Augsburg 0-1 Schalke

The first-half systems.

Schalke struck late winner to eliminate plucky Augsburg from the DFB-Pokal and move into the quarter-finals. This was the fifth consecutive game the Gelsenkirchen side had won in all competitions, and they’ll be disappointed that the winter break now eats into that momentum. The defeat was the first suffered by Augsburg in more than two months, but they won’t be too disheartened as they seek to gain promotion to the top-flight for the first time in their history.

It was a typical opening to a German game – fast and frenetic, with the ball back and fore with no one side particularly in control. Augsburg already had their defence set deep, but Gibril Sankoh looked to step out throughout the game to mop up and kill the ball during its journey from A to B. On top of the deep defence were two restrained defensive-midfielders: Jos Luhukay was playing a 4-2-3-1, and looking to kill the hole in which Schalke might concoct something for their two strikers – one of whom, Raúl, likes to play in this zone whenever Ivan Rakitić is bobbing elsewhere. This tactic worked against Augsburg defensively as it ensured that the home team’s midfielders were always pinned back, creating an occasional gap to the forward-four that meant the only way a side low on quality could reach them was via a long ball.

Whereas Augsburg at least had an attacking tactic, Schalke seemed to lose all impetus and ideas going forward as soon as the stopwatch hit the tenth minute. Initially, they passed the ball about on the floor near halfway, trying to draw their hosts out, before running the ball at the deep defence – exploiting the gap between wide-attacker and full-back Augsburg had left. Lukas Schmitz was rampant within that quality-telling ten minute spell, but Paul Verhaegh gradually began to cork him, and shuttled forward more freely himself down the flank. To be fair, Schalke did start to come back into things five minutes before the break, this time using the opposite flank as the tricky Jefferson Farfán sought to take advantage of the static and deep Axel Bellinghausen. But as had been the case in the previous 40 minutes – the same applies to Augsburg, particularly Tobias Werner, too – the ball into the box was weak.  Continue reading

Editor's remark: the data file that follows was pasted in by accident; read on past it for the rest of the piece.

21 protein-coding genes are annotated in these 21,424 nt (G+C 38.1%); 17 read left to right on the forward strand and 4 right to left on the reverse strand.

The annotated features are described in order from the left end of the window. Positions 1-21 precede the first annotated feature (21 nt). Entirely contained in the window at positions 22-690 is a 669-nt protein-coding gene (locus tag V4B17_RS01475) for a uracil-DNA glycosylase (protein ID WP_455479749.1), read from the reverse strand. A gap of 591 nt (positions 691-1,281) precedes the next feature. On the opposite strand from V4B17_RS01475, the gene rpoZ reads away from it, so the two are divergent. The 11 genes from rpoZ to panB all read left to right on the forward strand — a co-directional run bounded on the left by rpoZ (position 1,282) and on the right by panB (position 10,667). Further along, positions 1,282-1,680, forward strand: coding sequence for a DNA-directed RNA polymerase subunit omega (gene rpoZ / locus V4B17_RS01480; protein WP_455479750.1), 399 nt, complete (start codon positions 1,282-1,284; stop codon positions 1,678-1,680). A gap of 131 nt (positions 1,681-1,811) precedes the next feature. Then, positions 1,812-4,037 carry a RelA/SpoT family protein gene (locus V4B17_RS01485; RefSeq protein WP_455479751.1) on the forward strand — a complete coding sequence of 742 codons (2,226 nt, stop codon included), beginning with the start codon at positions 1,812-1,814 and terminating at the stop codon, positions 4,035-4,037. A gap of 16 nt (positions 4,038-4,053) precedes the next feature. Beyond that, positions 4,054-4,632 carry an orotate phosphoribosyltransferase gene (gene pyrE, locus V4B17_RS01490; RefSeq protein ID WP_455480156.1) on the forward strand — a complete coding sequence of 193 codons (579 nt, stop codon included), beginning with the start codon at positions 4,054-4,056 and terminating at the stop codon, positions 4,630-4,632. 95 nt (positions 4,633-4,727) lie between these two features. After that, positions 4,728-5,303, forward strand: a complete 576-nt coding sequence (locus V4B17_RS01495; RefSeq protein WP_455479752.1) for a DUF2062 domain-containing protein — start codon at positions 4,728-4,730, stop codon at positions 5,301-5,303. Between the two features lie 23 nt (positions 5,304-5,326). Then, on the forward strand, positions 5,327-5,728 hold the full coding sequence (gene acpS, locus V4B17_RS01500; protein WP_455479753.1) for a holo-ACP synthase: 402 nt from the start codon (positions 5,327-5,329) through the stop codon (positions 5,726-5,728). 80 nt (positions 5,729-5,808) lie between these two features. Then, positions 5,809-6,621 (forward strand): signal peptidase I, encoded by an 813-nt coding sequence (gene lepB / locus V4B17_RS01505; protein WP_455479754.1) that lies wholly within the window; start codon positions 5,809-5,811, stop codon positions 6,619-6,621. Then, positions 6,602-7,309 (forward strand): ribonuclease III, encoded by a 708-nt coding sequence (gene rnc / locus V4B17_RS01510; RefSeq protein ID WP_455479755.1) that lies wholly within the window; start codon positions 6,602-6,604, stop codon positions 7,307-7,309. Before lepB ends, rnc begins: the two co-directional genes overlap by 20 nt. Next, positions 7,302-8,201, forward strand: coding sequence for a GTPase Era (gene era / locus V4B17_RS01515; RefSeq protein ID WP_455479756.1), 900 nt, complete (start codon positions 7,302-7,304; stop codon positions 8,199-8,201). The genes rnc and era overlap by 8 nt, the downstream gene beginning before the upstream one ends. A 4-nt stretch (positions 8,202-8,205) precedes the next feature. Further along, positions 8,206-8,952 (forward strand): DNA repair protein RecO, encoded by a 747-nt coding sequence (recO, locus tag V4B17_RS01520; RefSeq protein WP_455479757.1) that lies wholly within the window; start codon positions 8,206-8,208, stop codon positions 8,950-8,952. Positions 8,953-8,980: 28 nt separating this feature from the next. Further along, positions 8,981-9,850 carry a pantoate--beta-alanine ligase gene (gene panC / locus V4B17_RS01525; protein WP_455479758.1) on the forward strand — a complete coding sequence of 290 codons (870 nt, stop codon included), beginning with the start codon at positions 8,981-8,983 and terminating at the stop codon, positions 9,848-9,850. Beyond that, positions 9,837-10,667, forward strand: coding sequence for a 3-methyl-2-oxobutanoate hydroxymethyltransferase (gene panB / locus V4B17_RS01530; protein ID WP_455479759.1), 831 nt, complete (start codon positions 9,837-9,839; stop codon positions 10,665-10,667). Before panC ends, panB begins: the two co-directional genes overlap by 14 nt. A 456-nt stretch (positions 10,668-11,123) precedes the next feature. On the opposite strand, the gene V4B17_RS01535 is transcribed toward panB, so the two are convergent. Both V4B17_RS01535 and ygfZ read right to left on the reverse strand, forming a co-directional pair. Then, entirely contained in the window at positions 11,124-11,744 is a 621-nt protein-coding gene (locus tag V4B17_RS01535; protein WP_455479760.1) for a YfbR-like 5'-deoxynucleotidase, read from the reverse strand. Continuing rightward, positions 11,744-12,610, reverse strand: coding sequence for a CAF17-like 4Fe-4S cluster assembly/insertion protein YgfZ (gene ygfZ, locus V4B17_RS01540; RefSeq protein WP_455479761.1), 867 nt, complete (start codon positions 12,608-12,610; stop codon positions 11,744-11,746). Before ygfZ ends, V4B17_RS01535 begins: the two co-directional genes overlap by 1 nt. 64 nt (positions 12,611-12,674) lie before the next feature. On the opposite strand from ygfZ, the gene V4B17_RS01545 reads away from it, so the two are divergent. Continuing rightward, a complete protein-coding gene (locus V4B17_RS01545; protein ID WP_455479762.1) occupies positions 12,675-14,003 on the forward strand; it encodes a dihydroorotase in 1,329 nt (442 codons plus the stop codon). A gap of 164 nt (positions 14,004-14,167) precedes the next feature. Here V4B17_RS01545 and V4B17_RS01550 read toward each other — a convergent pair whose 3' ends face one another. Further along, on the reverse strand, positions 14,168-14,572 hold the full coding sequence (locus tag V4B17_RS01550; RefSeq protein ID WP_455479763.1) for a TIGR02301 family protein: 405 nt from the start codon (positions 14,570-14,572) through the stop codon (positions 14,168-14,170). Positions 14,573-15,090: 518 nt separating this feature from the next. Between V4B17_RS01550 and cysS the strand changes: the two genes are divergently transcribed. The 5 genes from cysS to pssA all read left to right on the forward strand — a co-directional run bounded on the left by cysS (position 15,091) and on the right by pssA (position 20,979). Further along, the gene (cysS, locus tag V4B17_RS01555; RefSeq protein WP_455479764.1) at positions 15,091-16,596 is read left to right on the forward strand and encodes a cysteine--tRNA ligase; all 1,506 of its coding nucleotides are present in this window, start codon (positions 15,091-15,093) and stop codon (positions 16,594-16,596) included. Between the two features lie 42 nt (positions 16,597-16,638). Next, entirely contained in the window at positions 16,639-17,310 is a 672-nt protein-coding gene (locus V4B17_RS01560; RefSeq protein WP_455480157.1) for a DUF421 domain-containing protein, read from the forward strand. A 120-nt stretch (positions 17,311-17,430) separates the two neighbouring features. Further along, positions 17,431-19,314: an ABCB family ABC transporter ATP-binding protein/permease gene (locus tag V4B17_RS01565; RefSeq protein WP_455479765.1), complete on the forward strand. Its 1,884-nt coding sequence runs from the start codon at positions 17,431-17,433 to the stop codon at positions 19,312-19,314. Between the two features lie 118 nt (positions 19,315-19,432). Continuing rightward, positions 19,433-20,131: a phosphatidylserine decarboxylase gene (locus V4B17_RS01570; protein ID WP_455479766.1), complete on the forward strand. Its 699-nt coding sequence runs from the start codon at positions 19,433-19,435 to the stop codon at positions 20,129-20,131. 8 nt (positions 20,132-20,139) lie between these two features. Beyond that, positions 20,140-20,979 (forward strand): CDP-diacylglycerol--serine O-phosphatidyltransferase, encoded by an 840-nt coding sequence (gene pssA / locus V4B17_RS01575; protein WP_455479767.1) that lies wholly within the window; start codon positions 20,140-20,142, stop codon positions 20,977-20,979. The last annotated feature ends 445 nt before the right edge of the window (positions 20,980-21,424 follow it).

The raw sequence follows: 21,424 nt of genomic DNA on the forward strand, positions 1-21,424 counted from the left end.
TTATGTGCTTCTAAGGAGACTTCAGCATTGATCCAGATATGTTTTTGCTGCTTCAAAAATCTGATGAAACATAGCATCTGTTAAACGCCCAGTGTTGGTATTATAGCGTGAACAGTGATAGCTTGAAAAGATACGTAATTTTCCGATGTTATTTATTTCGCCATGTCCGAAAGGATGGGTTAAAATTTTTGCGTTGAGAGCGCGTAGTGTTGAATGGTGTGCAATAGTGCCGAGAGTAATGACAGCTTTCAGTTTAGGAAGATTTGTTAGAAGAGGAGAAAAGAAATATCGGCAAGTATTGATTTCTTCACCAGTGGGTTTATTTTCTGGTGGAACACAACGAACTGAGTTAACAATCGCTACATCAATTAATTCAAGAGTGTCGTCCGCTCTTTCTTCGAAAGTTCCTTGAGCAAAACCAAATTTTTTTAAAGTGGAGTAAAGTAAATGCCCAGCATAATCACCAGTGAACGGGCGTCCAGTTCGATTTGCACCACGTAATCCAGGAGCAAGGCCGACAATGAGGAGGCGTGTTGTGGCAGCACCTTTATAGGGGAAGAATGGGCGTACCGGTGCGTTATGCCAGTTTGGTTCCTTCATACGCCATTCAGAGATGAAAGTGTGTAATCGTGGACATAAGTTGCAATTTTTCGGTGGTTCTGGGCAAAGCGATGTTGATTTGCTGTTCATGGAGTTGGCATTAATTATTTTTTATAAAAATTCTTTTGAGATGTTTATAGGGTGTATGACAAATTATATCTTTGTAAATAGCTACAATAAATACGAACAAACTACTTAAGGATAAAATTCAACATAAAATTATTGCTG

Hoffenheim 2-0 Schalke

The first half formations

Just like they were during their maiden top-flight season in 2008/09, Hoffenheim are the division’s early pace-setters. After overcoming last year’s runners-up by a two-goal margin in this game, Ralf Rangnick’s team maintained Schalke’s point-free start.

Initially, Die Knappen tore up the form book by dominating the early stages – oozing confidence, urgency and energy, but unable to penetrate a clumsy, panic-infected Hoffenheim rearguard.

Through a combination of luck and the away side’s profligacy, Hoffenheim rode a storm that lasted for the opening quarter of the match, before finally making some vicious weather of their own.

They were aided by the fact Schalke’s defence was as clumsy as their own. Christoph Metzelder had a wretched evening, lacking stamina, fight, awareness and speed.

Magath deployed him as a right-back in a bid to curtail the constantly side-switching direct wing threats of Peniel Mlapa and Demba Ba, but neither found it particularly troubling to evade the former Real Madrid defender. Continue reading

Schalke and Magath back for more

How Bayern Munich and Schalke lined-up in the former's 2-0 Super Cup victory recently. Schalke's reticence and aversion to the ball was as rigidly operated as you'd expect from a Magath team. Schalke's walls narrowed the angles, the forwards and Joel Matip penned Bastian Schweinsteiger in a triangular prison.

Schalke’s tactics of score few, concede fewer have led to third and second place domestic finishes in two of the last three seasons, with current coach Felix Magath achieving the latter.

The ruthless disciplinarian is impossible to second-guess, as he’ll relentlessly tinkers tactics and personnel between or during matches, and last season, even removed poor Christoph Moritz 22 minutes after bringing him on in the derby!

Money issues dog the club, affecting transfer policy, budgets, wage payments and the general aura. The club’s Champions League participation this season will bolster the kitty, especially if Schalke progress beyond the group stage.

Balancing Bundesliga and European battles will be tough for the Gelsenkirchen side, regardless of their hefty, youthful squad which has been endowed by the quite astounding acquisition of Raúl.

Save for the ageing Real Madrid legend, strikers are only conspicuous by their absence at the club right now. With Kevin Kurányi lured to Russia, Edu Gonçalves is as senior as the back-up comes. Nevertheless, expect that situation to be remedied imminently. Continue reading